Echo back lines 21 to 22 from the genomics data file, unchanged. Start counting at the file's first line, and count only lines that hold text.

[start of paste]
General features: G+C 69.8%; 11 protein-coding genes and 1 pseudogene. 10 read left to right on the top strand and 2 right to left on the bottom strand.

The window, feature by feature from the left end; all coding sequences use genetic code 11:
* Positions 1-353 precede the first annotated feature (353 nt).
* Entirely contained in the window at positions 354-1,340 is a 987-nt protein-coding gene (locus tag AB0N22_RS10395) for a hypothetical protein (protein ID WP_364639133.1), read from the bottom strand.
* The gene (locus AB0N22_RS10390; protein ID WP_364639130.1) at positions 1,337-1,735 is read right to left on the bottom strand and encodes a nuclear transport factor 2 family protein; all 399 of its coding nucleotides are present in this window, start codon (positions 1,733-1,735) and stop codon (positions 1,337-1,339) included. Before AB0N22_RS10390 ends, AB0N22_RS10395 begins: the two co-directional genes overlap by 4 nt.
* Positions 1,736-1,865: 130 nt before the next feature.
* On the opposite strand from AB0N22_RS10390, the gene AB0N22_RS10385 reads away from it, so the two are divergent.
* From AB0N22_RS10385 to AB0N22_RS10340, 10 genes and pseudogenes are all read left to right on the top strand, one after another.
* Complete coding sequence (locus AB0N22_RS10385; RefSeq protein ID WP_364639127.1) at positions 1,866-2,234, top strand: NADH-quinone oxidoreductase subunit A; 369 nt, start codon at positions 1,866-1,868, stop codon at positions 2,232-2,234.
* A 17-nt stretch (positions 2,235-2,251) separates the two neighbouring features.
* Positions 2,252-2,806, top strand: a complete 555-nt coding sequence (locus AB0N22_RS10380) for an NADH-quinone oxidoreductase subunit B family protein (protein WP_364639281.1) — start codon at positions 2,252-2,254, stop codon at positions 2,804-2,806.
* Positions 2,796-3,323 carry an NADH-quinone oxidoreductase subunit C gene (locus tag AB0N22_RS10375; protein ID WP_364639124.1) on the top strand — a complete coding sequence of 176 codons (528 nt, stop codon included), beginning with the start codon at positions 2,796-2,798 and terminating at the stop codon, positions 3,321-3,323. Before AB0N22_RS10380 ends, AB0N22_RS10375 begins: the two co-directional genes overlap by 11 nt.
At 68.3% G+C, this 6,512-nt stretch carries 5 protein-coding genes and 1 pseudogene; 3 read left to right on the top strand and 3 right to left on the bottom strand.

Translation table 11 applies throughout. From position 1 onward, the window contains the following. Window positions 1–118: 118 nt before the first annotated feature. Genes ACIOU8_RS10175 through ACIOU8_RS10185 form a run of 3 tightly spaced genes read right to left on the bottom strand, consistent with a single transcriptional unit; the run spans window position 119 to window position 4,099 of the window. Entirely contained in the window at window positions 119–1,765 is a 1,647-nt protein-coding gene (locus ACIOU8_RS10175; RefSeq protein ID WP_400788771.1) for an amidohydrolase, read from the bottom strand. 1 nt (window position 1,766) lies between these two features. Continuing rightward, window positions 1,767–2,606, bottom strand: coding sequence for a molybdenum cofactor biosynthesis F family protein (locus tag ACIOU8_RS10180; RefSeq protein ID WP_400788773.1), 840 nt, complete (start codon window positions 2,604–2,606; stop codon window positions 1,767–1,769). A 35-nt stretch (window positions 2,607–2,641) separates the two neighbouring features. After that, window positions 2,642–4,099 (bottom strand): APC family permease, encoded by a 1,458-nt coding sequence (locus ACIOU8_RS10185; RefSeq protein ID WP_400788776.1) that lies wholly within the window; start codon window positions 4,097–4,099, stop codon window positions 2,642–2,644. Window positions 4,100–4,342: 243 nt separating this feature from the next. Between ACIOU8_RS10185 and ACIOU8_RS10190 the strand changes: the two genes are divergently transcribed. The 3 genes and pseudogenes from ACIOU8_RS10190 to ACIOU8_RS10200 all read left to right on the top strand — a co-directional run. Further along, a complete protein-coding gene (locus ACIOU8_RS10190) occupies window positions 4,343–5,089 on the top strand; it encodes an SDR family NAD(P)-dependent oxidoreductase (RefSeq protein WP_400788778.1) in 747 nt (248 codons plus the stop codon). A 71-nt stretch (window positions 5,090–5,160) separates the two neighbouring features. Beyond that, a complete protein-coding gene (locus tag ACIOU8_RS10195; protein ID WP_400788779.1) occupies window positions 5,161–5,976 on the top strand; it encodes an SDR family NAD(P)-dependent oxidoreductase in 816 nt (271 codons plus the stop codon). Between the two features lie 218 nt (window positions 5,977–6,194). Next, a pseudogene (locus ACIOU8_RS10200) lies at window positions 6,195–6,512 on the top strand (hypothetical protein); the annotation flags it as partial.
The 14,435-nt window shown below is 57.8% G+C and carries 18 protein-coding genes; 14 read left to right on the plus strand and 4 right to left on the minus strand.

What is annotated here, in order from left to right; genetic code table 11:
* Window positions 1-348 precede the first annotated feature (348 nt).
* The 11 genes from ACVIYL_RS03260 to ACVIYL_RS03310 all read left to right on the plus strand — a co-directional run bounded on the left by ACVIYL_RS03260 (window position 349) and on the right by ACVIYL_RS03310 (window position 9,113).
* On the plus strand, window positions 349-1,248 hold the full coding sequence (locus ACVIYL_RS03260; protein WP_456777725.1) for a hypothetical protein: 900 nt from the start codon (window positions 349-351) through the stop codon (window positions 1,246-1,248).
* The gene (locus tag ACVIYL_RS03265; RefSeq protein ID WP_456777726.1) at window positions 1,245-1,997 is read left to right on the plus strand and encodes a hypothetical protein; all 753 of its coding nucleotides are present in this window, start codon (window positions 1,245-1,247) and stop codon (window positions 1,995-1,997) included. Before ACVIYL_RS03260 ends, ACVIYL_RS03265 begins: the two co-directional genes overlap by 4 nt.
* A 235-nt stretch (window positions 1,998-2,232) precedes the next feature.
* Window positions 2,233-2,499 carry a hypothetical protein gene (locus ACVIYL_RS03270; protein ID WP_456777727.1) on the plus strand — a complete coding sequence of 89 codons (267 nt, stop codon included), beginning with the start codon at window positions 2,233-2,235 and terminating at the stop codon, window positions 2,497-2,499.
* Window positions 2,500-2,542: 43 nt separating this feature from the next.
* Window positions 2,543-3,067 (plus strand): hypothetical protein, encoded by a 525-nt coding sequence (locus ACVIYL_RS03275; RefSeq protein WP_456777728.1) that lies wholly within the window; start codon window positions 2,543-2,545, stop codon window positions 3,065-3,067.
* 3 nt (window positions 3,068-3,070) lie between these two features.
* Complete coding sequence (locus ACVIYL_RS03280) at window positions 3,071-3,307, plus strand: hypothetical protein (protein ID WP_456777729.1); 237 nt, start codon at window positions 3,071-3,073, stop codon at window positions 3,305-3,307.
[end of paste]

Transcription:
* A 235-nt stretch (window positions 1,998-2,232) precedes the next feature.
* Window positions 2,233-2,499 carry a hypothetical protein gene (locus ACVIYL_RS03270; protein ID WP_456777727.1) on the plus strand — a complete coding sequence of 89 codons (267 nt, stop codon included), beginning with the start codon at window positions 2,233-2,235 and terminating at the stop codon, window positions 2,497-2,499.